Good news at a bad time. On Friday, March 20th, as the Coronavirus kept most of us isolated at home, I drove from Indianapolis to Gary in Lake County. Two Indiana families met me and Magistrate Jeffrey Miller at the courthouse. We were joined there by eleven children, looking for permanence. One family was adopting four children. The other was welcoming seven. The children had all been in foster care for an average of two to three years. All were developmentally delayed or special needs in some way.
Theirs were the only two cases heard that day. Attendance was minimal. The courthouse was nearly empty. The staff was anxious to get in and get out. When most adoption cases were being decided electronically over the internet, Magistrate Miller felt differently. Adoption was like a marriage, binding for life. However limited, it deserved a ceremony, a legal celebration.
The first family and their youngsters entered the courtroom. The DCS protocol was reviewed. Assents were given. The judge posed for pictures with the new family. Out they went and in came the second family group. The same procedure was followed. The magistrate pounded his gavel. Another instant family. Pictures were taken and off they went. Home to celebrate as two new instant families.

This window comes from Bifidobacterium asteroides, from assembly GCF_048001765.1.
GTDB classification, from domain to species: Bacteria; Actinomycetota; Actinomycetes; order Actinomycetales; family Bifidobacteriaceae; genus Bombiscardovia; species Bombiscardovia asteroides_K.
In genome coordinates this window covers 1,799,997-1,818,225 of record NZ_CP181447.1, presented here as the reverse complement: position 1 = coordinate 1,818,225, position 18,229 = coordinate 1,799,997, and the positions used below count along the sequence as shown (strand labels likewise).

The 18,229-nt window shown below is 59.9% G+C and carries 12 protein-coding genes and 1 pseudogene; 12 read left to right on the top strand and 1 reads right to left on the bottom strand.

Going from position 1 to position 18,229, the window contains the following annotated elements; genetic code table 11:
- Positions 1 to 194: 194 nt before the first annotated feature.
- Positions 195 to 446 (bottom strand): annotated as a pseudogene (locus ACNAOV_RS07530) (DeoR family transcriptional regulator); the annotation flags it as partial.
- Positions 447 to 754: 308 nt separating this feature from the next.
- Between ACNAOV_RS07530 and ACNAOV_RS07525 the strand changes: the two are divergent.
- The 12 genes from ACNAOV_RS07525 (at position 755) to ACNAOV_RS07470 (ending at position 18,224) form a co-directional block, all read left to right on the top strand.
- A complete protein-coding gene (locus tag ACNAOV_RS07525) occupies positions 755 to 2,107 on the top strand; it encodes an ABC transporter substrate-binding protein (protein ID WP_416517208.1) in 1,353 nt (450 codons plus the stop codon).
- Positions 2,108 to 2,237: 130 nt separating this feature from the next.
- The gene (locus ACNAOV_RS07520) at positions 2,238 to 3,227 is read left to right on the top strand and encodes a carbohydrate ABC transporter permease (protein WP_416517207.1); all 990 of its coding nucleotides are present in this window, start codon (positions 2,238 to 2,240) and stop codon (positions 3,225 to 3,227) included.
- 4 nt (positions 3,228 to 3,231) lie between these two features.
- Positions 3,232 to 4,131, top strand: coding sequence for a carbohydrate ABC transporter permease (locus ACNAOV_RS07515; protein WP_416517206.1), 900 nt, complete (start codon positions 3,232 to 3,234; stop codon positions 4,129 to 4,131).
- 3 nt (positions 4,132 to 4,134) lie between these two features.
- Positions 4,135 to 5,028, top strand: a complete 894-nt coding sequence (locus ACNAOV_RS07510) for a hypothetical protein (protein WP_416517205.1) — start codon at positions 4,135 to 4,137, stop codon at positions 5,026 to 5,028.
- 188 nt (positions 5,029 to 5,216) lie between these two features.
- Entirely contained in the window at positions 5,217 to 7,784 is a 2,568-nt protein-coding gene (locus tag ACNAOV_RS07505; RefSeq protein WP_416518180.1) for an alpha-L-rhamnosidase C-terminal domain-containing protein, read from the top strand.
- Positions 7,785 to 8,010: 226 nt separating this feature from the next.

My role is to shepherd the way for parents and children. through the twin bureaucracies of the DCS and court systems. Driving home alone that day, I was smiling. Two generous couples, willing to give of themselves. Eleven children now have a legal promise of permanence. I love my job.